7. Miami (13-1). Forget the gaudy record. At least 10 of the Hurricanes’ 12 victims are non-entities. Only a neutral court wins over South Carolina and a home victory over Minnesota amount to anything.

Still, you have to admire the way Frank Haith has rebuilt his backcourt after the loss of Jack McClinton, was almost as important to Miami last year as Douglas was to FSU.

Freshman Durand Scott and Villanova transfer Malcolm Grant have both had moments of excellence. Scott is a surprisingly mature playmaker averaging an excellent 2.1-to-1 assist/turnover ratio (fourth best in the ACC).

In the middle, veteran big man Dwayne Collins is doing what he’s supposed to do – almost 13 points and nine rebounds a game. Haith could use another big man inside (neither Cyrun McGowan, Julius Gamble or 300-pound freshman Reggie Johnson has been all that impressive), but he has some solid wings in veterans James Dews and Adrian Thomas.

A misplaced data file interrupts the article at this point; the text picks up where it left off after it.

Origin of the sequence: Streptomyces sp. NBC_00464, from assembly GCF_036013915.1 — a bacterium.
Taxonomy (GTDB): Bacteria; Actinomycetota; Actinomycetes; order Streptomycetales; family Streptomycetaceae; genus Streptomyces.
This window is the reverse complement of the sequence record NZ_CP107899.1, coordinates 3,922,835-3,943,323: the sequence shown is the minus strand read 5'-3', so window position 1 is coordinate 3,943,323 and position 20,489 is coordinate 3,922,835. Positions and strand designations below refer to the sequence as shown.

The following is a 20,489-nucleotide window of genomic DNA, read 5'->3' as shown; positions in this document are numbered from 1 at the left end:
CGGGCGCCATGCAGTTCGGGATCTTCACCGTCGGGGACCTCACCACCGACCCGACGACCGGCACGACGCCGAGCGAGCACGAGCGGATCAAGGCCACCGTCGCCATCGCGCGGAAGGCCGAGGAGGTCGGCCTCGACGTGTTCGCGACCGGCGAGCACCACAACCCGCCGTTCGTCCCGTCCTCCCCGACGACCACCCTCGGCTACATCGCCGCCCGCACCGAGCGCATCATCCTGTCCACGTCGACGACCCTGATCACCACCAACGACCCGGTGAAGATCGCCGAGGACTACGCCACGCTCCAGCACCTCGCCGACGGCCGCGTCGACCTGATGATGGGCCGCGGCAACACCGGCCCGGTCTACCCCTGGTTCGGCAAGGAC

It will be interesting to see how the ‘Canes young guards and that shaky inside game holds up when Haith’s team starts playing some tougher competition. It doesn’t bode that well that Miami lost its first ACC game to Boston College – although that was a one-point loss in Chestnut Hill, so it’s hardly that embarrassing.

Vasquez holds the key to the car for Maryland
Vasquez holds the key to the car for Maryland

8. Maryland (8-4). If Miami is the most overachieving team in the ACC, there’s no question about the league’s biggest disappointment.

The Terps, an early top 20 team, have been about as underachieving as its schedule makes possible. Maryland has played four decent teams and lost to them all. The eight Terp victims make Miami’s unimpressive schedule look like Murderer’s Row.